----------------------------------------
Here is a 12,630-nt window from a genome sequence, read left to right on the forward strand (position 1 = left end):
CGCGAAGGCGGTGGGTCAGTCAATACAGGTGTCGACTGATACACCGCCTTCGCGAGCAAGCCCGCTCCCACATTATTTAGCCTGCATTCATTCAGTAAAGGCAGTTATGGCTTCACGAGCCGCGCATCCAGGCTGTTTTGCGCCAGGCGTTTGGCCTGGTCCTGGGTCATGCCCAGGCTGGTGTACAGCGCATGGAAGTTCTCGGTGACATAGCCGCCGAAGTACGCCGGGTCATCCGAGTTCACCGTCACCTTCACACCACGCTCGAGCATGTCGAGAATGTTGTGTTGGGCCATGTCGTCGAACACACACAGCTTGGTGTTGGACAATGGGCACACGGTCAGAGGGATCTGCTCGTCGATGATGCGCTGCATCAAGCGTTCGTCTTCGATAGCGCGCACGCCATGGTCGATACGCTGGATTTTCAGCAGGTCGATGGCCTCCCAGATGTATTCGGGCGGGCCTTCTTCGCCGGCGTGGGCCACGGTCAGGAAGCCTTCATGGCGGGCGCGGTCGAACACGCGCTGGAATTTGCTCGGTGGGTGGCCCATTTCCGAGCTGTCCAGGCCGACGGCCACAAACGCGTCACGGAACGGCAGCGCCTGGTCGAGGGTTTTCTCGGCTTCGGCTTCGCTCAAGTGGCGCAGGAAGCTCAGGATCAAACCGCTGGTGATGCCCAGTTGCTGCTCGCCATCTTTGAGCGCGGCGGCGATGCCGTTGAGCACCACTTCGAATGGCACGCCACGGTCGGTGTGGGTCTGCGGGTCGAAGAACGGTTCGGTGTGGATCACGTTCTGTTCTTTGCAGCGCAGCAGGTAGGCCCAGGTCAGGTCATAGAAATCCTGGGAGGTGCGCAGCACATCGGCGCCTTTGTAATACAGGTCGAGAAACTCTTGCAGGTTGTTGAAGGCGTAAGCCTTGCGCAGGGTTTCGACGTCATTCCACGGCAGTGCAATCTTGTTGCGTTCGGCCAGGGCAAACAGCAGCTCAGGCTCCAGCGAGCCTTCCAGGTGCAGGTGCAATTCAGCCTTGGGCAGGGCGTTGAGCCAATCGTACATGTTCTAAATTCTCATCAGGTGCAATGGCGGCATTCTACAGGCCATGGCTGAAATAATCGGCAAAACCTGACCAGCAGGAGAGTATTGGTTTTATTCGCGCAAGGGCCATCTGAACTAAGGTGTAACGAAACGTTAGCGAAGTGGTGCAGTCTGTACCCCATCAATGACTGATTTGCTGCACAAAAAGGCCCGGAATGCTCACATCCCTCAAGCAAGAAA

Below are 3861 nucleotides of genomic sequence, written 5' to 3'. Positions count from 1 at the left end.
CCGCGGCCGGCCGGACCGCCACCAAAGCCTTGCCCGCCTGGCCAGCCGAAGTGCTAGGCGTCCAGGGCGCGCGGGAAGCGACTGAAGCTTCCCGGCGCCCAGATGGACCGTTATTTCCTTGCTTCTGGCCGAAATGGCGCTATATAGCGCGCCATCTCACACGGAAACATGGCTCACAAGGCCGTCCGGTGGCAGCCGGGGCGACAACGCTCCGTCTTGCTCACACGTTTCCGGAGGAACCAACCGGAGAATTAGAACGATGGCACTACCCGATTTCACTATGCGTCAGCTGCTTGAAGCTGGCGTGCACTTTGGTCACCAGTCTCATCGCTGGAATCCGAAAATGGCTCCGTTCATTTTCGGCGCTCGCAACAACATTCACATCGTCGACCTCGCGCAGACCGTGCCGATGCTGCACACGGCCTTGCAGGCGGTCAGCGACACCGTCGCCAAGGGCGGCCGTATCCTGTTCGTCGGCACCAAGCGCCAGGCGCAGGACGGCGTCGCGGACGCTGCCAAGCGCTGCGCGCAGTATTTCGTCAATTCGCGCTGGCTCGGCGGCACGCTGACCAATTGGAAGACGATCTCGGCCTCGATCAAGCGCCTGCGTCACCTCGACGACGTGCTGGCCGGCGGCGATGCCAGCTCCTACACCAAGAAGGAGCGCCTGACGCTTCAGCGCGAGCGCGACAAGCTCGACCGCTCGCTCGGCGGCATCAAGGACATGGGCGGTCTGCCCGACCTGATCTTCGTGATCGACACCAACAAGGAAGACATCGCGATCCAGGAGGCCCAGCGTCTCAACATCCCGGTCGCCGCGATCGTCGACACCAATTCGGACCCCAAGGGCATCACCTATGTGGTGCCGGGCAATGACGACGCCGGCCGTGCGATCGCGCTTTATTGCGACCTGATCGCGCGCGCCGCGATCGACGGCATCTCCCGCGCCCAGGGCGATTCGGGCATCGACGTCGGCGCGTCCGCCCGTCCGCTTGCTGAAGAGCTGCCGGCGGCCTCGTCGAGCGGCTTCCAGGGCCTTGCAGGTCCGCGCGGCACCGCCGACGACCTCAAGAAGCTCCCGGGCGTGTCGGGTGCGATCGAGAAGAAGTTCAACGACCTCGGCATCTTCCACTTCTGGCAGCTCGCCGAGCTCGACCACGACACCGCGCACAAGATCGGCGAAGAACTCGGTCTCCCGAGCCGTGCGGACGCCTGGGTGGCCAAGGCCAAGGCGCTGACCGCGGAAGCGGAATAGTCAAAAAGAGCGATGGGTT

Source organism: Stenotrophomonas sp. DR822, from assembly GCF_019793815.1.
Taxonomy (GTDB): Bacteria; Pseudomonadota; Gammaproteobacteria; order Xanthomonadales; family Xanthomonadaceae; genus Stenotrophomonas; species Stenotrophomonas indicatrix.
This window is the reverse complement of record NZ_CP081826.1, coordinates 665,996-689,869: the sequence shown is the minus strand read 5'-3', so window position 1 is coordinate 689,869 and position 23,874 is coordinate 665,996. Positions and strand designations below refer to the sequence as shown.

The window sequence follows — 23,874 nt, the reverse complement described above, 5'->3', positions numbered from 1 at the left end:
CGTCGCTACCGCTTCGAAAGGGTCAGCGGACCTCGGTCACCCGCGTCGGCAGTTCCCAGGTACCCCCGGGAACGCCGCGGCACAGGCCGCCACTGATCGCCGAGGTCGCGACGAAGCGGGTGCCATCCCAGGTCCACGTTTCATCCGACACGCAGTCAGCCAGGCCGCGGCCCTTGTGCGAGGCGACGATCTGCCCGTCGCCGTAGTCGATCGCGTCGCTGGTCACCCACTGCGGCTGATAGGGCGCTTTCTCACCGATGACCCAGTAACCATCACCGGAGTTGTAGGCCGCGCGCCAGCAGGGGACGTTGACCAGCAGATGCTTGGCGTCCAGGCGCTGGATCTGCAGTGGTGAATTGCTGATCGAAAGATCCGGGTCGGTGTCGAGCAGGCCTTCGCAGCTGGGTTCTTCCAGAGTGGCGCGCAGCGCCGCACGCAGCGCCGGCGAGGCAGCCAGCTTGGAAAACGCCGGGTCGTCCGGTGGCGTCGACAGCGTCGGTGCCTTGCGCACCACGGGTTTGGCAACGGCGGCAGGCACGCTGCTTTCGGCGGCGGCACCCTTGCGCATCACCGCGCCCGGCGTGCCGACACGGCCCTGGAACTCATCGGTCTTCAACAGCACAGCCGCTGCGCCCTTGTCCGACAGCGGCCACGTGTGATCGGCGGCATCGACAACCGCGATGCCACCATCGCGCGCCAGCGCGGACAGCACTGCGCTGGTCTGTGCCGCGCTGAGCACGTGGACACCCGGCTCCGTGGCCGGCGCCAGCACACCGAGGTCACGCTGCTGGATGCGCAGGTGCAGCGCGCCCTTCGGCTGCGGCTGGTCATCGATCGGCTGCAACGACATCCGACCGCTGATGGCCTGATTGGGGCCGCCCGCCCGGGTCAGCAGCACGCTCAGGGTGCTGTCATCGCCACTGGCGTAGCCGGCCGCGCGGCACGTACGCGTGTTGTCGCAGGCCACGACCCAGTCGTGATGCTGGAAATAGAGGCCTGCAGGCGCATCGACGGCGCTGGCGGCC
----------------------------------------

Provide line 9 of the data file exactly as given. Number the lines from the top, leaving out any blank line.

CGTCGCTACCGCTTCGAAAGGGTCAGCGGACCTCGGTCACCCGCGTCGGCAGTTCCCAGGTACCCCCGGGAACGCCGCGGCACAGGCCGCCACTGATCGCCGAGGTCGCGACGAAGCGGGTGCCATCCCAGGTCCACGTTTCATCCGACACGCAGTCAGCCAGGCCGCGGCCCTTGTGCGAGGCGACGATCTGCCCGTCGCCGTAGTCGATCGCGTCGCTGGTCACCCACTGCGGCTGATAGGGCGCTTTCTCACCGATGACCCAGTAACCATCACCGGAGTTGTAGGCCGCGCGCCAGCAGGGGACGTTGACCAGCAGATGCTTGGCGTCCAGGCGCTGGATCTGCAGTGGTGAATTGCTGATCGAAAGATCCGGGTCGGTGTCGAGCAGGCCTTCGCAGCTGGGTTCTTCCAGAGTGGCGCGCAGCGCCGCACGCAGCGCCGGCGAGGCAGCCAGCTTGGAAAACGCCGGGTCGTCCGGTGGCGTCGACAGCGTCGGTGCCTTGCGCACCACGGGTTTGGCAACGGCGGCAGGCACGCTGCTTTCGGCGGCGGCACCCTTGCGCATCACCGCGCCCGGCGTGCCGACACGGCCCTGGAACTCATCGGTCTTCAACAGCACAGCCGCTGCGCCCTTGTCCGACAGCGGCCACGTGTGATCGGCGGCATCGACAACCGCGATGCCACCATCGCGCGCCAGCGCGGACAGCACTGCGCTGGTCTGTGCCGCGCTGAGCACGTGGACACCCGGCTCCGTGGCCGGCGCCAGCACACCGAGGTCACGCTGCTGGATGCGCAGGTGCAGCGCGCCCTTCGGCTGCGGCTGGTCATCGATCGGCTGCAACGACATCCGACCGCTGATGGCCTGATTGGGGCCGCCCGCCCGGGTCAGCAGCACGCTCAGGGTGCTGTCATCGCCACTGGCGTAGCCGGCCGCGCGGCACGTACGCGTGTTGTCGCAGGCCACGACCCAGTCGTGATGCTGGAAATAGAGGCCTGCAGGCGCATCGACGGCGCTGGCGGCC